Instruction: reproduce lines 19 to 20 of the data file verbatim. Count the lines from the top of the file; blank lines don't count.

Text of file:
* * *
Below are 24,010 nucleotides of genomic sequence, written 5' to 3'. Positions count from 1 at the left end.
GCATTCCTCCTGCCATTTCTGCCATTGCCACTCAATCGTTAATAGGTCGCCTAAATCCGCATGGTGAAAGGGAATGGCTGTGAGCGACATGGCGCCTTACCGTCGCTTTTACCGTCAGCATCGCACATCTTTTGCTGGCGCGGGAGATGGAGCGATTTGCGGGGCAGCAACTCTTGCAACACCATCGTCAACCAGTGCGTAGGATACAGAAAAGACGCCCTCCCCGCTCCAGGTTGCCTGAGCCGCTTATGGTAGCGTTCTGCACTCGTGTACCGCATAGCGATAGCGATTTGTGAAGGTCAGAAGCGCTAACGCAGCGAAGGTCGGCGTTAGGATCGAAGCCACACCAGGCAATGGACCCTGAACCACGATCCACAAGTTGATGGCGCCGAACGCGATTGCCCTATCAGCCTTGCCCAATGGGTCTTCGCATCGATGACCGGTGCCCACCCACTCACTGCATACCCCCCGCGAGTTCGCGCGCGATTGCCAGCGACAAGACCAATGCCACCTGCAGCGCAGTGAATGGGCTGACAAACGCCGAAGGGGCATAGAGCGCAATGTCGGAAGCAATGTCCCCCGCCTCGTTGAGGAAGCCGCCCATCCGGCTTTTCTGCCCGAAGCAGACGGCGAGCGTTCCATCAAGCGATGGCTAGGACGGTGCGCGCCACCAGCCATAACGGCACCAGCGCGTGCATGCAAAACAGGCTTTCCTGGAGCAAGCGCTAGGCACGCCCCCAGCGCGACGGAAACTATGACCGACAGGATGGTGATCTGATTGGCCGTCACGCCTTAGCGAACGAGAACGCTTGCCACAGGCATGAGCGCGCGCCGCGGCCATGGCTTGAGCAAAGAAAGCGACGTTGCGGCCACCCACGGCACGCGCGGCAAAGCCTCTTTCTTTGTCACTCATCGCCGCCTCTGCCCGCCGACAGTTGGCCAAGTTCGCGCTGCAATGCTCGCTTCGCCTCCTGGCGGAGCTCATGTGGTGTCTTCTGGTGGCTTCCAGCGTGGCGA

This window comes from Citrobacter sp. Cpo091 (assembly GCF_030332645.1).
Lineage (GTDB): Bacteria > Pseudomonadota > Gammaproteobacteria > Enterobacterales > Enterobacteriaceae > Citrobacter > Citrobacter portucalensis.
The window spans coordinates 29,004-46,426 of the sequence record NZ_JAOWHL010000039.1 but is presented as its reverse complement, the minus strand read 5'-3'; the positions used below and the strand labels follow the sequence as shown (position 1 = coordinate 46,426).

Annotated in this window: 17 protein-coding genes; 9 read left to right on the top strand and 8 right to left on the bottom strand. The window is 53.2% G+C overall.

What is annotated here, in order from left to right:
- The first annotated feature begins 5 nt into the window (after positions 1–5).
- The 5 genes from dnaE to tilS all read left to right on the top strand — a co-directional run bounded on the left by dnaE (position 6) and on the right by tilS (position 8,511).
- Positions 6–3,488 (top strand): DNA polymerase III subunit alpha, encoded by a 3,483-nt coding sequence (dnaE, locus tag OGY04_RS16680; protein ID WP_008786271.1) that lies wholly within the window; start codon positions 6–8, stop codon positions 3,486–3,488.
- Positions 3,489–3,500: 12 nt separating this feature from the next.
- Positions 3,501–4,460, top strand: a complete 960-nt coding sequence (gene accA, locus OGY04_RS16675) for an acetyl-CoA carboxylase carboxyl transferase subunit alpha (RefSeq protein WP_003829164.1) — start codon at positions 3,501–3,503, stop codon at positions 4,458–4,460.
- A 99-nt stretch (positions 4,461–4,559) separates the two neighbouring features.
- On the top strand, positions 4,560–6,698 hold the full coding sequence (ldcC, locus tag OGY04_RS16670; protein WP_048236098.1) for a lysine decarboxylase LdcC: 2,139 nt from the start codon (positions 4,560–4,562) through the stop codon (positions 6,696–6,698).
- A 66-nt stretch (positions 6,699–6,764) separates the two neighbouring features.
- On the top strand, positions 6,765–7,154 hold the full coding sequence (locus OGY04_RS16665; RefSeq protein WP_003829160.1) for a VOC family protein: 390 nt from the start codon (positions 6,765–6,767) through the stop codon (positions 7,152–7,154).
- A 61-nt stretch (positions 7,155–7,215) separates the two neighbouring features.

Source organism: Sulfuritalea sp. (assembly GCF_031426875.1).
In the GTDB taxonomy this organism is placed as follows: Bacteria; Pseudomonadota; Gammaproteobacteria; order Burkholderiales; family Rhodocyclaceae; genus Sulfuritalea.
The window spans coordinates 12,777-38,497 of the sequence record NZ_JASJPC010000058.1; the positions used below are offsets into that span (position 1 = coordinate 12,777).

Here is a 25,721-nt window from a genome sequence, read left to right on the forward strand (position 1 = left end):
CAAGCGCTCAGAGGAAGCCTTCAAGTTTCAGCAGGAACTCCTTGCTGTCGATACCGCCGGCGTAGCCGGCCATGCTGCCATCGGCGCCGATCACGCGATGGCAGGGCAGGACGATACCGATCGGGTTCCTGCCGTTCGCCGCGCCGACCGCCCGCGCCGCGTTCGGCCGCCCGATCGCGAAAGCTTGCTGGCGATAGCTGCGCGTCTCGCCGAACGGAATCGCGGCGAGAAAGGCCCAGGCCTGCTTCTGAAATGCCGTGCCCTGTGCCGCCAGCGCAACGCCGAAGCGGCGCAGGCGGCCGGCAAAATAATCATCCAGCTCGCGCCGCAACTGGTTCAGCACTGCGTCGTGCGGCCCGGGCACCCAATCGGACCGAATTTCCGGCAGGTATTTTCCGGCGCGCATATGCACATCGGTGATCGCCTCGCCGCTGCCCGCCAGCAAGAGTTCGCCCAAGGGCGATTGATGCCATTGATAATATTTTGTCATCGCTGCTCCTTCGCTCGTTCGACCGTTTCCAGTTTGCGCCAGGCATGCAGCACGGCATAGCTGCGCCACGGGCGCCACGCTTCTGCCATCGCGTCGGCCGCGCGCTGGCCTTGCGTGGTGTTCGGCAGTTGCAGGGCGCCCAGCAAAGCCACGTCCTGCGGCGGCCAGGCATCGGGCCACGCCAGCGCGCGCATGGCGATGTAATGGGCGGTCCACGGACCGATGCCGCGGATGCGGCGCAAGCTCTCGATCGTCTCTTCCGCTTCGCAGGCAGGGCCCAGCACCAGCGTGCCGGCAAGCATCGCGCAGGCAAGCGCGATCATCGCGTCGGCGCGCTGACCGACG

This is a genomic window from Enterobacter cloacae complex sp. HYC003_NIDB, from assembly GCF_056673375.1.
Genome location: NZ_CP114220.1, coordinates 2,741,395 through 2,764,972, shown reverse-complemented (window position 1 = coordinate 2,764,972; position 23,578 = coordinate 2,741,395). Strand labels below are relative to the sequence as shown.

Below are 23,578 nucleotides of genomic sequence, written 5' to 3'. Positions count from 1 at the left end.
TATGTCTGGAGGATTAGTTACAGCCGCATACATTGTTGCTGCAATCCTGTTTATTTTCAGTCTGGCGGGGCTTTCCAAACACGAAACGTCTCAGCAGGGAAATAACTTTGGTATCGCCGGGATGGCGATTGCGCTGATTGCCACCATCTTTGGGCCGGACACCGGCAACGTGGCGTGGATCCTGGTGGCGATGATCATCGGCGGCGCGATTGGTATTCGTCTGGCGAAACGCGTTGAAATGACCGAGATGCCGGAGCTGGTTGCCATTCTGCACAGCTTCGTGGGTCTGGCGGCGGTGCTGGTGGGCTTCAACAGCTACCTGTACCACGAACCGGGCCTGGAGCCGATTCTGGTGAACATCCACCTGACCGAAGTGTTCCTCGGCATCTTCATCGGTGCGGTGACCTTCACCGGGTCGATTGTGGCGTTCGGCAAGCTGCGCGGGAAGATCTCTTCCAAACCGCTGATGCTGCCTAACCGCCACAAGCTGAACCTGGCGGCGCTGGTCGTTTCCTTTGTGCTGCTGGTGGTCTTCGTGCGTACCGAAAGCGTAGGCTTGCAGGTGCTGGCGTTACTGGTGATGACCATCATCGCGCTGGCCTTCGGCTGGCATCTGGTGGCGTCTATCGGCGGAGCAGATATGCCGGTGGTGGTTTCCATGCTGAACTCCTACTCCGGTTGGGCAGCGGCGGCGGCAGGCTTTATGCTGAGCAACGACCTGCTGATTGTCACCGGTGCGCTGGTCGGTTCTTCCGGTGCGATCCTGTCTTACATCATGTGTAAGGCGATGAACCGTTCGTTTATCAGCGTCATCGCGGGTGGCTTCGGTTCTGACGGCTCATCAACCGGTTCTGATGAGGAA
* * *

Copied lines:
In the GTDB taxonomy this organism is placed as follows: Bacteria; Pseudomonadota; Gammaproteobacteria; order Burkholderiales; family Rhodocyclaceae; genus Sulfuritalea.
The window spans coordinates 12,777-38,497 of the sequence record NZ_JASJPC010000058.1; the positions used below are offsets into that span (position 1 = coordinate 12,777).